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John 4:11

ESV The woman said to him, "Sir, you have nothing to draw water with, and the well is deep. Where do you get that living water?
NIV "Sir," the woman said, "you have nothing to draw with and the well is deep. Where can you get this living water?
NASB She *said to Him, 'Sir, You have no bucket and the well is deep; where then do You get this living water?
CSB "Sir," said the woman, "you don’t even have a bucket, and the well is deep. So where do you get this ‘living water’?
NLT But sir, you don’t have a rope or a bucket,' she said, 'and this well is very deep. Where would you get this living water?
KJV The woman saith unto him, Sir, thou hast nothing to draw with, and the well is deep: from whence then hast thou that living water?
NKJV The woman said to Him, “Sir, You have nothing to draw with, and the well is deep. Where then do You get that living water?

What does John 4:11 mean?

The gospel of John often uses contrasts as it moves from scene to scene. In this case, chapter three involved Nicodemus, a well-educated, well-respected, and highly moral man (John 3:1–2). The woman Jesus is currently speaking to is not only a Samaritan woman, but a lonely outcast, not well educated in the Scriptures. And yet, as this verse shows, she had both a certain level of courage and wit.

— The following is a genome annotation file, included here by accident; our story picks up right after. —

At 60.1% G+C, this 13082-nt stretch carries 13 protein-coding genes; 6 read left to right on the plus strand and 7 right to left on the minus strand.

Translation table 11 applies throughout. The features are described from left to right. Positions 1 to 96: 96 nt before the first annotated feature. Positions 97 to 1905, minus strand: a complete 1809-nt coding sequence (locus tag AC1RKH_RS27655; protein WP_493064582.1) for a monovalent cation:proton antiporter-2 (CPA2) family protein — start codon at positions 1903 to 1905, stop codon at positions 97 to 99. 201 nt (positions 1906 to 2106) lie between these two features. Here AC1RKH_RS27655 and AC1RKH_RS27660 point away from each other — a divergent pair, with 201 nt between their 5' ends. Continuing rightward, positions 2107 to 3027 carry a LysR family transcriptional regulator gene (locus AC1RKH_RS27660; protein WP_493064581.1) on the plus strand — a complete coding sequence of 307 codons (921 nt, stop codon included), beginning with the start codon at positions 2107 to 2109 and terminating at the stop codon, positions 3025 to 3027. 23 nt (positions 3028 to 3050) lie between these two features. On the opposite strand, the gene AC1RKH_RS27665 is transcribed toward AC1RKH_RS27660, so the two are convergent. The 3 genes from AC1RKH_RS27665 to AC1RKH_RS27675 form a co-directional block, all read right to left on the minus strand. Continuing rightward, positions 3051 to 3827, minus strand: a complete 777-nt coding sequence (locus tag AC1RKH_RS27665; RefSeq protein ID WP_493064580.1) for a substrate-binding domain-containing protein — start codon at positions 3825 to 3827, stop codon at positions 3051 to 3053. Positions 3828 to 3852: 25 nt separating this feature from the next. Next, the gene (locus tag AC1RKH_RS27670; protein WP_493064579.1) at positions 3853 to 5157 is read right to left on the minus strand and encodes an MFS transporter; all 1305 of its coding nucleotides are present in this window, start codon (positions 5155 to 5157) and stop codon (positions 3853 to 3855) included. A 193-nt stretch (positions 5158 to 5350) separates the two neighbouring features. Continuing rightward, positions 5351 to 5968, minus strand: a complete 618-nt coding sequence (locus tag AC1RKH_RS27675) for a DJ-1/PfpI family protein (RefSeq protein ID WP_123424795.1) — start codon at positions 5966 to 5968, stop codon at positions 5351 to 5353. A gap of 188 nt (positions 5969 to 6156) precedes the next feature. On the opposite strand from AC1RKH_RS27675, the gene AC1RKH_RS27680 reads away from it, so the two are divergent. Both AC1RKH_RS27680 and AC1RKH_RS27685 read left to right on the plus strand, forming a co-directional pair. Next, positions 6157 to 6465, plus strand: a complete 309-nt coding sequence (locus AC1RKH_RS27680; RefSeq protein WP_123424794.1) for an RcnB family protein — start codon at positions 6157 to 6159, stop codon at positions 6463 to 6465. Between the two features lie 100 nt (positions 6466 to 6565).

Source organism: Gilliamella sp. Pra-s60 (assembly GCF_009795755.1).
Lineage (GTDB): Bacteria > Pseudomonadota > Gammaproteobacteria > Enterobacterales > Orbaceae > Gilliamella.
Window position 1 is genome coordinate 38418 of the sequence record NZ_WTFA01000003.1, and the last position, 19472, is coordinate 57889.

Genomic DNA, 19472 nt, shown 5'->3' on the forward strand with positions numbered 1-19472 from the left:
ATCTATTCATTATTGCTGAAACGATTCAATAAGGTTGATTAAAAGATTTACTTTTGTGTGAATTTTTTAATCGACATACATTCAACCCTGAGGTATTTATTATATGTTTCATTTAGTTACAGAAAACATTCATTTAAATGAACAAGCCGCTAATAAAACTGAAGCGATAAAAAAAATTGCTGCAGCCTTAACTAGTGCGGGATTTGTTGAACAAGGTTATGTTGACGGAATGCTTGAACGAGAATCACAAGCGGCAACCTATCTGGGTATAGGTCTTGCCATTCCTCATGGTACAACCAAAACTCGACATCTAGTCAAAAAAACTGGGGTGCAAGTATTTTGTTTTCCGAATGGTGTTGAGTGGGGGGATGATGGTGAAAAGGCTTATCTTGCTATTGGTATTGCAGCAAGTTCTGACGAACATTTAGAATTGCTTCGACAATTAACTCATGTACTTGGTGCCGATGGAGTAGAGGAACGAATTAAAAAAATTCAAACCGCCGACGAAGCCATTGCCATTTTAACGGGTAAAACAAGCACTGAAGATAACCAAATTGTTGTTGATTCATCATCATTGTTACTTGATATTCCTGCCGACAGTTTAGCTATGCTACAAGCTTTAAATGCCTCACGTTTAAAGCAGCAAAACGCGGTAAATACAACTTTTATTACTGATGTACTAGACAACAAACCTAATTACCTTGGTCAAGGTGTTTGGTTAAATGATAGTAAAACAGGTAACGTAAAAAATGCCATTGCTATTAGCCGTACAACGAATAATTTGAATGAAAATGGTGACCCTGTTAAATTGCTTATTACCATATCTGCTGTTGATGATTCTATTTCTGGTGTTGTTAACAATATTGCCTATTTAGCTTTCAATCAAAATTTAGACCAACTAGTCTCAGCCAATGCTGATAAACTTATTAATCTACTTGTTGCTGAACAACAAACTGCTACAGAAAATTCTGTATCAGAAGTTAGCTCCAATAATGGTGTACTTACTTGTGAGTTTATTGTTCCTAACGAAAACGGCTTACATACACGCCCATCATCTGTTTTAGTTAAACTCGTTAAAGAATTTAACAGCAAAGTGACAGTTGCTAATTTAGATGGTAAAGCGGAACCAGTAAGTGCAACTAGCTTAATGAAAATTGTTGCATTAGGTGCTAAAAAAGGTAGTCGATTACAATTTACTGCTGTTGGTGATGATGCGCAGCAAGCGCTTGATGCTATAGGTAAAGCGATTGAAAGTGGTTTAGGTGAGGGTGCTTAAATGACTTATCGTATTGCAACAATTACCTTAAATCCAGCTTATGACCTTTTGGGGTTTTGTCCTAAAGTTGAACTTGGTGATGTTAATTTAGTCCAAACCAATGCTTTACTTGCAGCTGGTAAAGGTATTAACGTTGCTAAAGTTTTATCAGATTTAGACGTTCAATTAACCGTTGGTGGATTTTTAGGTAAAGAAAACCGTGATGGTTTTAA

Her answer suggests something like Nicodemus' response to Jesus (John 3:3–4). There, Nicodemus grasped that there was symbolism in Jesus' comment, but did not fully understand it. Here, the woman seems to recognize that Jesus is speaking of something other than literal water. She also recognizes that, whatever Jesus means, He's making some sort of grand claim about Himself (John 4:12).

This comment also highlights two mistakes commonly made when someone is confronted with spiritual truth. One is to assume a physical, worldly interpretation of a spiritual point. This is a frequent mistake made by the Pharisees as they debate with Jesus in later chapters. The other mistake is responding with disbelief, instead of asking for more information directly. The woman's response suggests that she knows Jesus has some other meaning in mind. And yet, looking at her upcoming comments, she seems dismissive. She's not really seeking an answer, at least not yet. This helps to explain why Jesus responds to her as he does (John 4:17–18): by demonstrating His knowledge of her history and current sinful relationship.
What is the Gospel?
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